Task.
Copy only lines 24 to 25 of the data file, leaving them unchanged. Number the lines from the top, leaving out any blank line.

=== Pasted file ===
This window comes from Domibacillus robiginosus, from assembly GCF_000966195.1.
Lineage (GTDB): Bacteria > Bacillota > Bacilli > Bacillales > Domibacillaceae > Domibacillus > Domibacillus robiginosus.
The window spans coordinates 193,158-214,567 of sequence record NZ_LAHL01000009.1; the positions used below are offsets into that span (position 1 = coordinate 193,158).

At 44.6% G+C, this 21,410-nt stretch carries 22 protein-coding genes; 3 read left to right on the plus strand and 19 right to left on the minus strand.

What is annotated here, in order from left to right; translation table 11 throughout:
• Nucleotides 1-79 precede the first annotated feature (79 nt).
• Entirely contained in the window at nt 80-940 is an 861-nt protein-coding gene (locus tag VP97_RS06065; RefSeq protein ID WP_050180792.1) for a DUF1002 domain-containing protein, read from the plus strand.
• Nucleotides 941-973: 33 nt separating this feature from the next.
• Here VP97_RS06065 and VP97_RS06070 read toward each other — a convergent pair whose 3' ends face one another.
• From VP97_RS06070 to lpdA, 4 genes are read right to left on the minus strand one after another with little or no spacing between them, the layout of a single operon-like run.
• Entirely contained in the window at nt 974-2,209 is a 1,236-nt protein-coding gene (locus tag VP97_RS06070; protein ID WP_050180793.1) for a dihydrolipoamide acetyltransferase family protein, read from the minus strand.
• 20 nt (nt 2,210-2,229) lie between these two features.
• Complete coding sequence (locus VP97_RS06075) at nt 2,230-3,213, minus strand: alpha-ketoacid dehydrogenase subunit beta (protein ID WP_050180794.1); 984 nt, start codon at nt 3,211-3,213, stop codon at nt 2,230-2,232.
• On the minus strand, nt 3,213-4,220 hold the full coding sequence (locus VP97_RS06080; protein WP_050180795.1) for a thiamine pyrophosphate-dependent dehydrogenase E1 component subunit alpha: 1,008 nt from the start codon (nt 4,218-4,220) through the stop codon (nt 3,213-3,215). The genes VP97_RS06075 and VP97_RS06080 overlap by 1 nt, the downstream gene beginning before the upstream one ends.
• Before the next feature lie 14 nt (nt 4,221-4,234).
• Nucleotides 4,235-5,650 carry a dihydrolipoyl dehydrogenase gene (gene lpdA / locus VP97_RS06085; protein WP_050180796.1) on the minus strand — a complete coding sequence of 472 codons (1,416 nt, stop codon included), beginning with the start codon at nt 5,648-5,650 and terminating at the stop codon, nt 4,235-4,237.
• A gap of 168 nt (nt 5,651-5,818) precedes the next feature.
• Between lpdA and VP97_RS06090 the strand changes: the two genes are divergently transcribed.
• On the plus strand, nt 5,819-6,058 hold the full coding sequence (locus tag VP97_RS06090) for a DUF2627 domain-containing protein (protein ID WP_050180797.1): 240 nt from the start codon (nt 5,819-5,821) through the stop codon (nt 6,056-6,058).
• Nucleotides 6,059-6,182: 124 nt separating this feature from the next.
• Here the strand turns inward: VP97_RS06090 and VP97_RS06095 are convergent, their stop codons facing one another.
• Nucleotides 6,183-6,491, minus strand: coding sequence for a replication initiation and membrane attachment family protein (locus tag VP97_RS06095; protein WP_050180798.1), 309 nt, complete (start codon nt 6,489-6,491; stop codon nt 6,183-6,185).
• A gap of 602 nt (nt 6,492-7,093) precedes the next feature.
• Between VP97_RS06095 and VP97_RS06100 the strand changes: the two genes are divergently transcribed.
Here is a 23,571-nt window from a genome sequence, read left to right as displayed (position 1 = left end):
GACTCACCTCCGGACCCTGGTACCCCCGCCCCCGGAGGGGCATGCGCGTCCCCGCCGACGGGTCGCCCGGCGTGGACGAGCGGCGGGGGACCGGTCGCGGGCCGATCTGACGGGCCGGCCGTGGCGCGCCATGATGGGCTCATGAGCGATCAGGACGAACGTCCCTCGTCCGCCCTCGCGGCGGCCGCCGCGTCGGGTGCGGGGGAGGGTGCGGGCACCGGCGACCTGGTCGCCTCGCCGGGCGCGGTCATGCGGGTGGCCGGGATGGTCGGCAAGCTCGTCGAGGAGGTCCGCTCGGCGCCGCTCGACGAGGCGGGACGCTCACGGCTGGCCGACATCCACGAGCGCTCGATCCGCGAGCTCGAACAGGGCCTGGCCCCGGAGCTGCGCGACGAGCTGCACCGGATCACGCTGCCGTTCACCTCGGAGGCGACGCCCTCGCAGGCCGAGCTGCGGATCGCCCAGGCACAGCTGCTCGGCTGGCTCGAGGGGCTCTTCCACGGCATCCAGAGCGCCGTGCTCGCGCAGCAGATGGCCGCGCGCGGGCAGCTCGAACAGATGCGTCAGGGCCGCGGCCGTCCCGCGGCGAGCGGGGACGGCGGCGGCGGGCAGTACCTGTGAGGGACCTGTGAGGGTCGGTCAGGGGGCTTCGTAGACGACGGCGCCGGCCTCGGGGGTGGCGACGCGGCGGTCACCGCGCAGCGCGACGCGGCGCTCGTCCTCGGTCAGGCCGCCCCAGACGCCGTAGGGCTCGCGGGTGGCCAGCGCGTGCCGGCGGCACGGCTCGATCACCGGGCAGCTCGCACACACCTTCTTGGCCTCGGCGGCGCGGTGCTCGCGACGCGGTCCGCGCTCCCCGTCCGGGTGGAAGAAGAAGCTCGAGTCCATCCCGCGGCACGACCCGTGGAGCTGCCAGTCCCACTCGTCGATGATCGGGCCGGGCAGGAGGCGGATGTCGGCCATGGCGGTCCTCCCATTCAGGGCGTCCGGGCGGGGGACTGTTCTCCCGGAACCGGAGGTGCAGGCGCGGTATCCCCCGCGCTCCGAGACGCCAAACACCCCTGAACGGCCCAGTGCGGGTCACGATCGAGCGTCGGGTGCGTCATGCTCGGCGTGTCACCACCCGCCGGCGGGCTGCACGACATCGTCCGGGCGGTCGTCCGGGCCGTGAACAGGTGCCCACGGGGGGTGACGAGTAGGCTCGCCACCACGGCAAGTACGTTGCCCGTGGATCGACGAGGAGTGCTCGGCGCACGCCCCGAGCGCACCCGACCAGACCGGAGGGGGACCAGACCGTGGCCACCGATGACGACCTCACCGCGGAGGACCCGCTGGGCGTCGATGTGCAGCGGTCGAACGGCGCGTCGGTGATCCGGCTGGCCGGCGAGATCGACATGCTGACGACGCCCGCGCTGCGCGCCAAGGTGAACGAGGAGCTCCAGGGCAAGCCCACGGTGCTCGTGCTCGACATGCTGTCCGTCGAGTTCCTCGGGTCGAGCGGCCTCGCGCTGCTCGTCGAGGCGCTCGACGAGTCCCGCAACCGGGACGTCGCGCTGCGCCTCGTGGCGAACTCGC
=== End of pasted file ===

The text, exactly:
• Between VP97_RS06095 and VP97_RS06100 the strand changes: the two genes are divergently transcribed.
Here is a 23,571-nt window from a genome sequence, read left to right as displayed (position 1 = left end):